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Vocabulary Quiz
stuff • obviously • up to par
dishes • in terms of
  1. Most of these food stalls make just one or two , but they make them really well.
  2. , the fact that I don't speak the language here doesn't make my life any easier.
  3. museums, which one is the best?
  4. None of the Thai food I found there was . It was usually just a disappointment.
  5. He could spend all his time watching television, playing video games or like that.
Comprehension Quiz
Answer the following questions about the interview.
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647 Missing Home
Keiko talks about Japanese things she missed while she lived in The States.

  • Transcript
  • Audio Notes
notes
Vocabulary notes (text only) explain key vocabulary and phrases from the interview.

stuff like that

What foods or TV shows or stuff like that did you miss about Japan?

'Stuff like that' refers to things that are similar to something you have already talked about. Notice the following:

  1. Do you like painting and stuff like that?
  2. We usually just have barbeques, play volleyball and stuff like that during the summer.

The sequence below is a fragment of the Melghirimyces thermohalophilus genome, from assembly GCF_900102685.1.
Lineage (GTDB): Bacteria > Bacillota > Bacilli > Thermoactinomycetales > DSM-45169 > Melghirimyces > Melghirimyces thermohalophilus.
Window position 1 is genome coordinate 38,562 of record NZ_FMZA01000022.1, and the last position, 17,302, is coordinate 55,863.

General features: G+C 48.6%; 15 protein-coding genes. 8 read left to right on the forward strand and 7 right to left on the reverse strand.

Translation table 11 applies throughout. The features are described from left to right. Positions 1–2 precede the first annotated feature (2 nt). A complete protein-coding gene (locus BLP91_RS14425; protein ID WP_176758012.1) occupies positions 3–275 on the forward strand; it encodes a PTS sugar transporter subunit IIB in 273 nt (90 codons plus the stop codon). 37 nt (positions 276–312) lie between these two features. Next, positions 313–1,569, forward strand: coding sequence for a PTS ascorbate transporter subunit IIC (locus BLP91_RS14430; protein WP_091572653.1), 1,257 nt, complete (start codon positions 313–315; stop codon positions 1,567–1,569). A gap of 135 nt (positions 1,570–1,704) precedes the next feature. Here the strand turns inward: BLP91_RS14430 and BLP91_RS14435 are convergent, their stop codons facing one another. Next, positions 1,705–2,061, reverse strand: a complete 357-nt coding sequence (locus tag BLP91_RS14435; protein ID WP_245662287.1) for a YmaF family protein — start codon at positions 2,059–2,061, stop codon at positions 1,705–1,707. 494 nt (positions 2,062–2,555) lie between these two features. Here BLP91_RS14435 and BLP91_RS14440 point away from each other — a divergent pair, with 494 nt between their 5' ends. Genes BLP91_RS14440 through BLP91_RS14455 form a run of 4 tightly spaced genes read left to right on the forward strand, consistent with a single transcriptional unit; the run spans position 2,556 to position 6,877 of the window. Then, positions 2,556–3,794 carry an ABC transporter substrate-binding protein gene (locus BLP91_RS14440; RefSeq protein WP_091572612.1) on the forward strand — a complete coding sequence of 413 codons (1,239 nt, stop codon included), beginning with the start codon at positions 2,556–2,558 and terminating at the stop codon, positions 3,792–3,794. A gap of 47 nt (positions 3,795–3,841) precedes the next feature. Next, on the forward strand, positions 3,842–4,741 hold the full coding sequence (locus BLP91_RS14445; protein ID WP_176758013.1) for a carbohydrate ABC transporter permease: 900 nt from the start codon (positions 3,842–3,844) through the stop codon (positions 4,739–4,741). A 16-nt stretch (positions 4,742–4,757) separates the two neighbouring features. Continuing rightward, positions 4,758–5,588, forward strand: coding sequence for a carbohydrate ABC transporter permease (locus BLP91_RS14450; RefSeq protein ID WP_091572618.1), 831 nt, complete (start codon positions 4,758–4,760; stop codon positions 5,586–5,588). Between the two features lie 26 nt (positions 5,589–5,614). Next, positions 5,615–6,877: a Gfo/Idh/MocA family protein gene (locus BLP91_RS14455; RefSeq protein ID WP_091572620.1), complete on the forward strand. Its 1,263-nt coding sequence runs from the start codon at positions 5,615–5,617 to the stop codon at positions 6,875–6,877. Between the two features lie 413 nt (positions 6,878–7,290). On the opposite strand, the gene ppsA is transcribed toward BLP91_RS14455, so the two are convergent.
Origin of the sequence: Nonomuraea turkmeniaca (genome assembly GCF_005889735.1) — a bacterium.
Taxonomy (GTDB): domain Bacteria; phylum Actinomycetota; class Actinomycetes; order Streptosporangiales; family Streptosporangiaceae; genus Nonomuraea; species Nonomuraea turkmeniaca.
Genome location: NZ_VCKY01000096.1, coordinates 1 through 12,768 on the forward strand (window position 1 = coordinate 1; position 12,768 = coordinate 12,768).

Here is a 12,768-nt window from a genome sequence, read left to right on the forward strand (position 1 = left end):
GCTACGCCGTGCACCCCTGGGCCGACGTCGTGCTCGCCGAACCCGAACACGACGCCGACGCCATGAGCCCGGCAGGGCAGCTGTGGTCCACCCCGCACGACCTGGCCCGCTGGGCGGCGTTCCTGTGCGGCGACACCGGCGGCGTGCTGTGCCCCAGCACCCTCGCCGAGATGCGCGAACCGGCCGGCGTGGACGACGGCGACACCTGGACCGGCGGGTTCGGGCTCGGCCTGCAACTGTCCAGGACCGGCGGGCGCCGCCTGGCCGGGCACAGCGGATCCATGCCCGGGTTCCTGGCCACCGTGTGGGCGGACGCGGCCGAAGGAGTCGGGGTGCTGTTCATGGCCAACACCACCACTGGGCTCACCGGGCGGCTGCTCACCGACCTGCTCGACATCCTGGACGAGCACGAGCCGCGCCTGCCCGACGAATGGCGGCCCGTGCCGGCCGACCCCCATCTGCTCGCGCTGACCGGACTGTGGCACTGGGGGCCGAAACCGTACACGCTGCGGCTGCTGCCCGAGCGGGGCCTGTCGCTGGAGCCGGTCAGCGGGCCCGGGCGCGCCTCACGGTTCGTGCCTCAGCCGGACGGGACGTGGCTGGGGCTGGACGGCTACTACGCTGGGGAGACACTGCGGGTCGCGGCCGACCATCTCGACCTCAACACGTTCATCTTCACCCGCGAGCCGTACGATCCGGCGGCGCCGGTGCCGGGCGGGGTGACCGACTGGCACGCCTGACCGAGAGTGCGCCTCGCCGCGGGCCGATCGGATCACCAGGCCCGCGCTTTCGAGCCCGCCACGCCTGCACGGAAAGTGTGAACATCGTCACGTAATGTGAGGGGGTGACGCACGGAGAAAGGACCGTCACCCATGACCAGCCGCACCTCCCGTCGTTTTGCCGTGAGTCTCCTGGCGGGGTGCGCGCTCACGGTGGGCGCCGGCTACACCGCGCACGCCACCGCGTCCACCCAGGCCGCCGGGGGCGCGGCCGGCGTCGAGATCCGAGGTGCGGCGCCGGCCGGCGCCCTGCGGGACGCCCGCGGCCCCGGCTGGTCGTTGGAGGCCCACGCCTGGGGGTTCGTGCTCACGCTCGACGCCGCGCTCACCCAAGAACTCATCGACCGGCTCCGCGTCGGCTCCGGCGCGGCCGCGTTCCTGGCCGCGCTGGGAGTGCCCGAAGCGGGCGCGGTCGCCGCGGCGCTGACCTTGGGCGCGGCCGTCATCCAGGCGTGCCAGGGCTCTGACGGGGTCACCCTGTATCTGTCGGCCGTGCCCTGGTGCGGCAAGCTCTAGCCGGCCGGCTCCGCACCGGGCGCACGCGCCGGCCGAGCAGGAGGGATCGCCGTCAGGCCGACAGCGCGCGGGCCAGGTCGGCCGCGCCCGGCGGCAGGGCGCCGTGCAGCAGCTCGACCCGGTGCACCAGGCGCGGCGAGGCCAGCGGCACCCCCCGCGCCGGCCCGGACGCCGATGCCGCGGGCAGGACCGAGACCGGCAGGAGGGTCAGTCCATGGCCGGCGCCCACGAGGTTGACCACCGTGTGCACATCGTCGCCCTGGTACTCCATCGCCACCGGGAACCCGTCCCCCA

obviously

My mom tried to cook as much Japanese food, but obviously it's hard to get the ingredients here.

When something is 'obvious,' you can easily see or notice it. Notice the following:

  1. Obviously, being tall makes travel difficult sometimes.
  2. Obviously, the cold weather makes going outside a little uncomfortable.

up to par

Did you think the Japanese restaurants in America were up to par or not?

If something is 'up to par,' it is at a quality level that it should be. Notice the following:

  1. The cheapest hostels aren't really up to par, but they give you a place to sleep.
  2. That movie really wasn't up to par when you compare it to some of his others.

dish

What was supposed to be a Japanese dish didn't taste quite similar to authentic Japanese food.

Here, 'dish' refers to a typical prepared food from Japan. The way it is used in the conversation, it could also refer to the plate the food is served on. Notice the following:

  1. Is this a typical dish from your country?
  2. Be careful with that dish. It's quite hot still.

in terms of

In terms of TV and radio, I didn't miss them so much.

You can use the phrase 'in terms of' to show specifically what you are talking about. Here, Keiko is specifically talking about TV and radio, nothing else. Notice the following:

  1. I think, in terms of weather, the summer is my favorite season.
  2. In terms of books, what is your favorite genre?